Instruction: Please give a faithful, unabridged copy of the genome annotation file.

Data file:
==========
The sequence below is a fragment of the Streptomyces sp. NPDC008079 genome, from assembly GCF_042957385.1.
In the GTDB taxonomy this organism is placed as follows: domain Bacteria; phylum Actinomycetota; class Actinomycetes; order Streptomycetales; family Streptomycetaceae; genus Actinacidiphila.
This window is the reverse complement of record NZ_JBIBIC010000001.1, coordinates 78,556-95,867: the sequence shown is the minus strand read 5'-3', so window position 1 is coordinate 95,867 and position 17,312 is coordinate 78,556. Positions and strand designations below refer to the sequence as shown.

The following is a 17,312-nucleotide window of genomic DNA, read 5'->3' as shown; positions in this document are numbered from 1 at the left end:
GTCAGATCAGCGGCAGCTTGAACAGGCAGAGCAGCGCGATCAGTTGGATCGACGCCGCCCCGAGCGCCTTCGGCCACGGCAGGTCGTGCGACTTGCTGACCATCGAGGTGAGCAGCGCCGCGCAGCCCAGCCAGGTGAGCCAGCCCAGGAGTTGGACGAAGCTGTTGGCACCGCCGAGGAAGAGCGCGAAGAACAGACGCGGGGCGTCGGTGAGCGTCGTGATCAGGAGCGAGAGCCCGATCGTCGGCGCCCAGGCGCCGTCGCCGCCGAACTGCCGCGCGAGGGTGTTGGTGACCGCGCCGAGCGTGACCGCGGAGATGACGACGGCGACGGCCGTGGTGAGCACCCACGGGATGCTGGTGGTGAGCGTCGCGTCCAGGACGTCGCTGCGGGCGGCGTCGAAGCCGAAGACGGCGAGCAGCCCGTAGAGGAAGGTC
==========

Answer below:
The sequence below is a fragment of the Streptomyces sp. NPDC008079 genome, from assembly GCF_042957385.1.
In the GTDB taxonomy this organism is placed as follows: domain Bacteria; phylum Actinomycetota; class Actinomycetes; order Streptomycetales; family Streptomycetaceae; genus Actinacidiphila.
This window is the reverse complement of record NZ_JBIBIC010000001.1, coordinates 78,556-95,867: the sequence shown is the minus strand read 5'-3', so window position 1 is coordinate 95,867 and position 17,312 is coordinate 78,556. Positions and strand designations below refer to the sequence as shown.

The following is a 17,312-nucleotide window of genomic DNA, read 5'->3' as shown; positions in this document are numbered from 1 at the left end:
GTCAGATCAGCGGCAGCTTGAACAGGCAGAGCAGCGCGATCAGTTGGATCGACGCCGCCCCGAGCGCCTTCGGCCACGGCAGGTCGTGCGACTTGCTGACCATCGAGGTGAGCAGCGCCGCGCAGCCCAGCCAGGTGAGCCAGCCCAGGAGTTGGACGAAGCTGTTGGCACCGCCGAGGAAGAGCGCGAAGAACAGACGCGGGGCGTCGGTGAGCGTCGTGATCAGGAGCGAGAGCCCGATCGTCGGCGCCCAGGCGCCGTCGCCGCCGAACTGCCGCGCGAGGGTGTTGGTGACCGCGCCGAGCGTGACCGCGGAGATGACGACGGCGACGGCCGTGGTGAGCACCCACGGGATGCTGGTGGTGAGCGTCGCGTCCAGGACGTCGCTGCGGGCGGCGTCGAAGCCGAAGACGGCGAGCAGCCCGTAGAGGAAGGTC